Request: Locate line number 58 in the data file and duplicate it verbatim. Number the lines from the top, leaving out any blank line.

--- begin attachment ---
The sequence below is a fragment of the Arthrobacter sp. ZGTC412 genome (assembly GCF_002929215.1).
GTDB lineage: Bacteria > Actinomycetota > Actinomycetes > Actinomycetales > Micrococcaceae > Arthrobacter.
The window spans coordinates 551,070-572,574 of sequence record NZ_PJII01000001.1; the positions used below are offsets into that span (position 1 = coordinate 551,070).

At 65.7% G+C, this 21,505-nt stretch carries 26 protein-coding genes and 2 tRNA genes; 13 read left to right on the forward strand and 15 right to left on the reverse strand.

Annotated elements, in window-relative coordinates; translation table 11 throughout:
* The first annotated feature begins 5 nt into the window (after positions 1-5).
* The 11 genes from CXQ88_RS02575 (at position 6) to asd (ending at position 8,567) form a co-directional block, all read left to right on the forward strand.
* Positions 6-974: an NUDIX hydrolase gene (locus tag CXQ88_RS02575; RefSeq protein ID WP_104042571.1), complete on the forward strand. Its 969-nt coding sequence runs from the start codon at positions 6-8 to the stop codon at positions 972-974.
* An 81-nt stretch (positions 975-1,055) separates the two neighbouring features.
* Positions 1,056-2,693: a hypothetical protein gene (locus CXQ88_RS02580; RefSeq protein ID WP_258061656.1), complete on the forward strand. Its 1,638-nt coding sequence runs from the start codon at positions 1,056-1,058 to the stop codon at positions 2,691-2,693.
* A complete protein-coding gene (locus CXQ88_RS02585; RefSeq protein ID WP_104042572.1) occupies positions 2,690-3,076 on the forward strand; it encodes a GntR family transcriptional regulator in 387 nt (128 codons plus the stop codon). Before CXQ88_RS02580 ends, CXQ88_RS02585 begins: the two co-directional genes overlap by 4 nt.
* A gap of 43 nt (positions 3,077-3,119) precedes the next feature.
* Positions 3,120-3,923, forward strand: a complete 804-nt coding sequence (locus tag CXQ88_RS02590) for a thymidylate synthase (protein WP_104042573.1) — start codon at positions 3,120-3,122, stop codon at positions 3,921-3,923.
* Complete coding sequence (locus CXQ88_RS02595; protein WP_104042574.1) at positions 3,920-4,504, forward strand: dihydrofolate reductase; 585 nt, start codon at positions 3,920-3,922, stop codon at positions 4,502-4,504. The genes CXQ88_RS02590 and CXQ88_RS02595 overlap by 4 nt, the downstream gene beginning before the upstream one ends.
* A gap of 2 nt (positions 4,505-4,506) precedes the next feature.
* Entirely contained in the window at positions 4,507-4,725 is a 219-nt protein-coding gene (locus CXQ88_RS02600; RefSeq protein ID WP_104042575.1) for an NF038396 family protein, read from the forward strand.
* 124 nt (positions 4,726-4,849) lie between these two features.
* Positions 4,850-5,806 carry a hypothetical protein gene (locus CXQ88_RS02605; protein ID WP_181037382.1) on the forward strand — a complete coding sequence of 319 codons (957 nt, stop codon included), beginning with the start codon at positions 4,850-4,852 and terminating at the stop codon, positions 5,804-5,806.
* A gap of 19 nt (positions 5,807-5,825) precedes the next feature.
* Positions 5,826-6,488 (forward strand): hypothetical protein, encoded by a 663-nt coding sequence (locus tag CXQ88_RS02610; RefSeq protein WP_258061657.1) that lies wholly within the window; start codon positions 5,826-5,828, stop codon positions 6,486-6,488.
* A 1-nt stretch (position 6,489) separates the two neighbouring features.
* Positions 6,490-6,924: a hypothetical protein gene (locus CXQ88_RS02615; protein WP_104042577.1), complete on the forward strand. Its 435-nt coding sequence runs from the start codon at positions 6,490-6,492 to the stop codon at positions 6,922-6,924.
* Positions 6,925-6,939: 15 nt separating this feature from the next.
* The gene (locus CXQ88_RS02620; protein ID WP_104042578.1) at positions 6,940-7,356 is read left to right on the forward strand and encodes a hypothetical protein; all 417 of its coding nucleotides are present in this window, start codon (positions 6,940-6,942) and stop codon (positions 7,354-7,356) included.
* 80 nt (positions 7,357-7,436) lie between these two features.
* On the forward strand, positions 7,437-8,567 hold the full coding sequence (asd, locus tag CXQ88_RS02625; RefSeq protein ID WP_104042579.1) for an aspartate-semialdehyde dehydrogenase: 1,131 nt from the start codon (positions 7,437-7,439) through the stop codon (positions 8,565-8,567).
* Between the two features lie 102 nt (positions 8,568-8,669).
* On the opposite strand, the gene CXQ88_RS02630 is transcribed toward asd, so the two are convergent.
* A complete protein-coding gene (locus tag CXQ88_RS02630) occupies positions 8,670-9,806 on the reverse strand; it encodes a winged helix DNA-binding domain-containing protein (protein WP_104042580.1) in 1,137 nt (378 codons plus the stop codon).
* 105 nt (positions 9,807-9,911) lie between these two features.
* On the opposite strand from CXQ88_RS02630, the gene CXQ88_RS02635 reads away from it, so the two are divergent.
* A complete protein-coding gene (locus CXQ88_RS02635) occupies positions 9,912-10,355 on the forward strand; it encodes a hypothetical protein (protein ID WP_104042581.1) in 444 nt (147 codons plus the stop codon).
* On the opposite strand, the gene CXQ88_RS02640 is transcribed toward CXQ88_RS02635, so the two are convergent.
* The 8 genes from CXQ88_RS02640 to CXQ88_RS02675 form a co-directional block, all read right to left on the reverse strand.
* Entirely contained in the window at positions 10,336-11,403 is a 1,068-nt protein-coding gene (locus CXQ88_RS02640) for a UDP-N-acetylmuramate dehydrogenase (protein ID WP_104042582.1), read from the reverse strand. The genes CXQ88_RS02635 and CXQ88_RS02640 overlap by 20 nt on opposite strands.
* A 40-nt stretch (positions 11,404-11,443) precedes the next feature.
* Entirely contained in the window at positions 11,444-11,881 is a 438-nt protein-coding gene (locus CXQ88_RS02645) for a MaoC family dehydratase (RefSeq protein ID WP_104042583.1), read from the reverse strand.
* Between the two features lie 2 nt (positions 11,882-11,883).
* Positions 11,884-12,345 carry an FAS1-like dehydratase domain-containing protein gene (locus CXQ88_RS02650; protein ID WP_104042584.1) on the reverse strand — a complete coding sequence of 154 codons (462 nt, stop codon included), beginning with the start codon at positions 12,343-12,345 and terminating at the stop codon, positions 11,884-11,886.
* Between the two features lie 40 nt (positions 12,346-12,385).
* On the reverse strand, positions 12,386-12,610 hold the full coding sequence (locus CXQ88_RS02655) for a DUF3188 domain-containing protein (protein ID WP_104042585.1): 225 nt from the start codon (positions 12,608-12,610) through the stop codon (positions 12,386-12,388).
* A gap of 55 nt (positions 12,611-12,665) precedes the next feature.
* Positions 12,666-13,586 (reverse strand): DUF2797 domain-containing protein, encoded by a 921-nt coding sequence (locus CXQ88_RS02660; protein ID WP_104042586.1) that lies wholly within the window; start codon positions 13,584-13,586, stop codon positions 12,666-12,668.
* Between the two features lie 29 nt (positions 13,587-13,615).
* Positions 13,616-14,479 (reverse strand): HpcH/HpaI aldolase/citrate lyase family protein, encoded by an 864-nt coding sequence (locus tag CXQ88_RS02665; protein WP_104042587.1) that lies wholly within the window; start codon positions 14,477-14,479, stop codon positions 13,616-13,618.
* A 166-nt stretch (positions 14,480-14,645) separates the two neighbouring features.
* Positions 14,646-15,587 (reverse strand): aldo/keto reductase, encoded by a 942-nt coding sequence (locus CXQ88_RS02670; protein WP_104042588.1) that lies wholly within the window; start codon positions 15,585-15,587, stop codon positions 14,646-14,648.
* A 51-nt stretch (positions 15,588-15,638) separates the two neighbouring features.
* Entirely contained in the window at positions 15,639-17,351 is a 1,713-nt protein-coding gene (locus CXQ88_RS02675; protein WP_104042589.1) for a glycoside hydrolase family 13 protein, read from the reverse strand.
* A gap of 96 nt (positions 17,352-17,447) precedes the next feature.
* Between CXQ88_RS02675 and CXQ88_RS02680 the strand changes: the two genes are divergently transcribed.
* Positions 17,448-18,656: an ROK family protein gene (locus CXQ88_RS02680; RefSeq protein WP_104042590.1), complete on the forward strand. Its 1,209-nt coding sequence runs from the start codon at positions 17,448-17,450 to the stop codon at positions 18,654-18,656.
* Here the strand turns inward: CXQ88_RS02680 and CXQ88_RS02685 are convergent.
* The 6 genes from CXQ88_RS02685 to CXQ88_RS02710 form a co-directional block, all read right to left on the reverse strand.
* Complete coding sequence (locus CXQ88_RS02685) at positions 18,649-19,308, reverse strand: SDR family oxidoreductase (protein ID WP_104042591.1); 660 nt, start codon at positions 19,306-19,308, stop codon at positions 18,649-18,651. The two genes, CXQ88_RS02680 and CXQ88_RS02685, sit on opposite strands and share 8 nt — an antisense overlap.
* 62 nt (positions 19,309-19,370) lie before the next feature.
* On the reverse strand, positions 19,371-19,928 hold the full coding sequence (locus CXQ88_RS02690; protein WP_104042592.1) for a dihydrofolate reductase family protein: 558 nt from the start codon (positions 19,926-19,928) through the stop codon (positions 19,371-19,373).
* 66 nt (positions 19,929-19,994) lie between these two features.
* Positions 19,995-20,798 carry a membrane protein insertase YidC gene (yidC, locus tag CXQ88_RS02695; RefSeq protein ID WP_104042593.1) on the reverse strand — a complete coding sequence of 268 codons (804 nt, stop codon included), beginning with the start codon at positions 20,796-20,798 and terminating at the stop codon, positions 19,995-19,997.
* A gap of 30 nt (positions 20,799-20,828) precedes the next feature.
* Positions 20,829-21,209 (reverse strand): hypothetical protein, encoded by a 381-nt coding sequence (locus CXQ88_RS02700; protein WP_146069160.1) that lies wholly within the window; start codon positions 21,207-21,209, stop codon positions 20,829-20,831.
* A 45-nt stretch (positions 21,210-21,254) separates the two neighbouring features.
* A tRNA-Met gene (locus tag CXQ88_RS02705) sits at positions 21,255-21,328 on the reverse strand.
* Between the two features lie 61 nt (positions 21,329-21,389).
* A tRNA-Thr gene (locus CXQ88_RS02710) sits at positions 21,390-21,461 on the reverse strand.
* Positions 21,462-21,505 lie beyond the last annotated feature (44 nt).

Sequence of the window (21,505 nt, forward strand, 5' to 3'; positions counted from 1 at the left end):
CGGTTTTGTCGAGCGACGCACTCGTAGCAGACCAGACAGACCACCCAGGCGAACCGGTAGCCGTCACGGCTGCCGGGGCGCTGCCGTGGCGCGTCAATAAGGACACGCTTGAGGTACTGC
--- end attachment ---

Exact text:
* 66 nt (positions 19,929-19,994) lie between these two features.